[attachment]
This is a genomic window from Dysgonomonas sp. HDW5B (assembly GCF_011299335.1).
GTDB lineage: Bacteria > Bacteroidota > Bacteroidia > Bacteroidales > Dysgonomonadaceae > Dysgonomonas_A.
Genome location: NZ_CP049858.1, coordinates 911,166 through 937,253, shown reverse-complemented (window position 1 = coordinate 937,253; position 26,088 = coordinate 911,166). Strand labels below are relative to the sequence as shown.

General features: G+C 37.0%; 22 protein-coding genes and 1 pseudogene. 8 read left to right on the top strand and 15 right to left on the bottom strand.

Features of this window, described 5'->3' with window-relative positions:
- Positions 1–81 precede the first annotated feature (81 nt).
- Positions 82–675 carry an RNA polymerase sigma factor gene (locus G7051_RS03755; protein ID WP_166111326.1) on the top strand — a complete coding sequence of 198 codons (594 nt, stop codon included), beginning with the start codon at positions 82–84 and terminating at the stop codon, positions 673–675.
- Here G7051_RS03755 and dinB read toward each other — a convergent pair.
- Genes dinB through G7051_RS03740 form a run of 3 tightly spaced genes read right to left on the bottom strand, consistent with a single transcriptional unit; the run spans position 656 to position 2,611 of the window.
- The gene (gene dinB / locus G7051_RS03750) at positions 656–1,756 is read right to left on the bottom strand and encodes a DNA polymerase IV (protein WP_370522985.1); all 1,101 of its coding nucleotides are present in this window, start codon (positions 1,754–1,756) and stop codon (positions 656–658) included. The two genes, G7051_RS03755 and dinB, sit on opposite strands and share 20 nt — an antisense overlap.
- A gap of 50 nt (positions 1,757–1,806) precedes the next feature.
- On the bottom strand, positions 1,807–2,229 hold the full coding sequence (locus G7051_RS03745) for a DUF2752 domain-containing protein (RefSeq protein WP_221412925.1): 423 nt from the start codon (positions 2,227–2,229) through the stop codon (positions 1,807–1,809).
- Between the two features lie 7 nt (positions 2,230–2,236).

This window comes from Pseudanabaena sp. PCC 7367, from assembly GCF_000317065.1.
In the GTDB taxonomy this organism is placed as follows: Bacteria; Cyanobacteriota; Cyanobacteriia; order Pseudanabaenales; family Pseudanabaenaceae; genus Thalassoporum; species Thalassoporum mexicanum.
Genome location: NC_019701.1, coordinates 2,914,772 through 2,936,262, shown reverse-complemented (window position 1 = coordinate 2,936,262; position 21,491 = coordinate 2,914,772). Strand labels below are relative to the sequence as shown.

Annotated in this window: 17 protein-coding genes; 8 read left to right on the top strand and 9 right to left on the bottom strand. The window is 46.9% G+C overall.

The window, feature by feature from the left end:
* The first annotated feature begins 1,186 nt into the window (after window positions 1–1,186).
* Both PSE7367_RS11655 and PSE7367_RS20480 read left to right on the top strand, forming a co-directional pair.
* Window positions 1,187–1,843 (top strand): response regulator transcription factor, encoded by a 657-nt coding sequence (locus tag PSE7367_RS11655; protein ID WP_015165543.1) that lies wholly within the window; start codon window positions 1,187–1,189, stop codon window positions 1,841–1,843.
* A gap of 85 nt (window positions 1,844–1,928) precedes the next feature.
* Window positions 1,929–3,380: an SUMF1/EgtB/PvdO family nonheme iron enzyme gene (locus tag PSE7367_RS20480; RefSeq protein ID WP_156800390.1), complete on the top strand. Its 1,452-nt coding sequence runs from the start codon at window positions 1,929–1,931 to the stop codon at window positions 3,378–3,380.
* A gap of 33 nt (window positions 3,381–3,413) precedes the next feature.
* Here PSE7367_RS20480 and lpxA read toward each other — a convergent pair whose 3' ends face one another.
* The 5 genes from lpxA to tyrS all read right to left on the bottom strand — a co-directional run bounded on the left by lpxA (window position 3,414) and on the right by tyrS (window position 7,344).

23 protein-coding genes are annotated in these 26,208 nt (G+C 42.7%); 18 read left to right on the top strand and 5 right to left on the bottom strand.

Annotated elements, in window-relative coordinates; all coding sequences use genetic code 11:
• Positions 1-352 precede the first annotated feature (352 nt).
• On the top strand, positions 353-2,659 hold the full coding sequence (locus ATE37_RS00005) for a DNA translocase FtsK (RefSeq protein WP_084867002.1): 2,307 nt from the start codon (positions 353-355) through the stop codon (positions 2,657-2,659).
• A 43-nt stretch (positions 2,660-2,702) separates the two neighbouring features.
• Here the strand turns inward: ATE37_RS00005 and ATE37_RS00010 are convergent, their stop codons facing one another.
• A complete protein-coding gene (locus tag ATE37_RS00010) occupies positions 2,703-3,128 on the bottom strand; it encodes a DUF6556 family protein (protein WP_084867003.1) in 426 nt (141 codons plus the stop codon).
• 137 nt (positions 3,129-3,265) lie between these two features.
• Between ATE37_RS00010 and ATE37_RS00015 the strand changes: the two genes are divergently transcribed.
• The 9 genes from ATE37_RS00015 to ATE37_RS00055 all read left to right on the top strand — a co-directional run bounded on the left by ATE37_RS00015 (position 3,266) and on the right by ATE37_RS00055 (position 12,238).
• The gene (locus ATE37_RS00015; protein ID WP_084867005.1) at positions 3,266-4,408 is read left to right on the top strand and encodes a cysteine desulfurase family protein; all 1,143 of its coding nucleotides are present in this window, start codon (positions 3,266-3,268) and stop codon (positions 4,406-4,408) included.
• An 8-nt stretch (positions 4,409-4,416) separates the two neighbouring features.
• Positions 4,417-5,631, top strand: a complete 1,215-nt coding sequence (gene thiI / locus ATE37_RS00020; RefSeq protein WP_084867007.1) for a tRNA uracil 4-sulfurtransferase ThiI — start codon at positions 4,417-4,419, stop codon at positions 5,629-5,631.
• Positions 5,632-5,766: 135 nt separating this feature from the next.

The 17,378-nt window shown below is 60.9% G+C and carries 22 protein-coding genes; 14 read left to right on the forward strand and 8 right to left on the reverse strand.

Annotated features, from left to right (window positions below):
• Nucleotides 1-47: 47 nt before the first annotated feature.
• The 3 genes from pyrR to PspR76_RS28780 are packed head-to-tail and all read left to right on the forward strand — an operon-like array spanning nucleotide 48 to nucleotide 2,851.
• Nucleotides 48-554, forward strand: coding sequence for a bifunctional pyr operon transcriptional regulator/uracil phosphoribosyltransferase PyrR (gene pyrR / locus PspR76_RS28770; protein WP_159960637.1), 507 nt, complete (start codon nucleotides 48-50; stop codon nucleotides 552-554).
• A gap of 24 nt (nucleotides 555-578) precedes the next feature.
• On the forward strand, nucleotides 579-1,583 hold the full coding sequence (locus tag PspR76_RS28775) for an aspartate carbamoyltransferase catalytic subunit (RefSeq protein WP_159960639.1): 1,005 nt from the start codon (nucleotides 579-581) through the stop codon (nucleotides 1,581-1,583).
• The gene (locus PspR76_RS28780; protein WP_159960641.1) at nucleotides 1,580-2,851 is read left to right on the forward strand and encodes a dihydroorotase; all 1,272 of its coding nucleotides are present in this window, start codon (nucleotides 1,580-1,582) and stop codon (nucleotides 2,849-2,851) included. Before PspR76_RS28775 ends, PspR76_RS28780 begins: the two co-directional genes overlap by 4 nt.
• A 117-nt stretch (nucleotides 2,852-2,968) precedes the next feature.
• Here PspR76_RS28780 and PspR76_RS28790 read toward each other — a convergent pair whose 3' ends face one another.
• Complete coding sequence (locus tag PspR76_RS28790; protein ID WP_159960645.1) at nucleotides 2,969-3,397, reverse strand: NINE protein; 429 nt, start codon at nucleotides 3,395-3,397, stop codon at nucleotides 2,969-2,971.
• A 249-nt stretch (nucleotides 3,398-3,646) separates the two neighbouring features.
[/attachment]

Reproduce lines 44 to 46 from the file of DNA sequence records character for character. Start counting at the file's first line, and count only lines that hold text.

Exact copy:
• The 3 genes from pyrR to PspR76_RS28780 are packed head-to-tail and all read left to right on the forward strand — an operon-like array spanning nucleotide 48 to nucleotide 2,851.
• Nucleotides 48-554, forward strand: coding sequence for a bifunctional pyr operon transcriptional regulator/uracil phosphoribosyltransferase PyrR (gene pyrR / locus PspR76_RS28770; protein WP_159960637.1), 507 nt, complete (start codon nucleotides 48-50; stop codon nucleotides 552-554).
• A gap of 24 nt (nucleotides 555-578) precedes the next feature.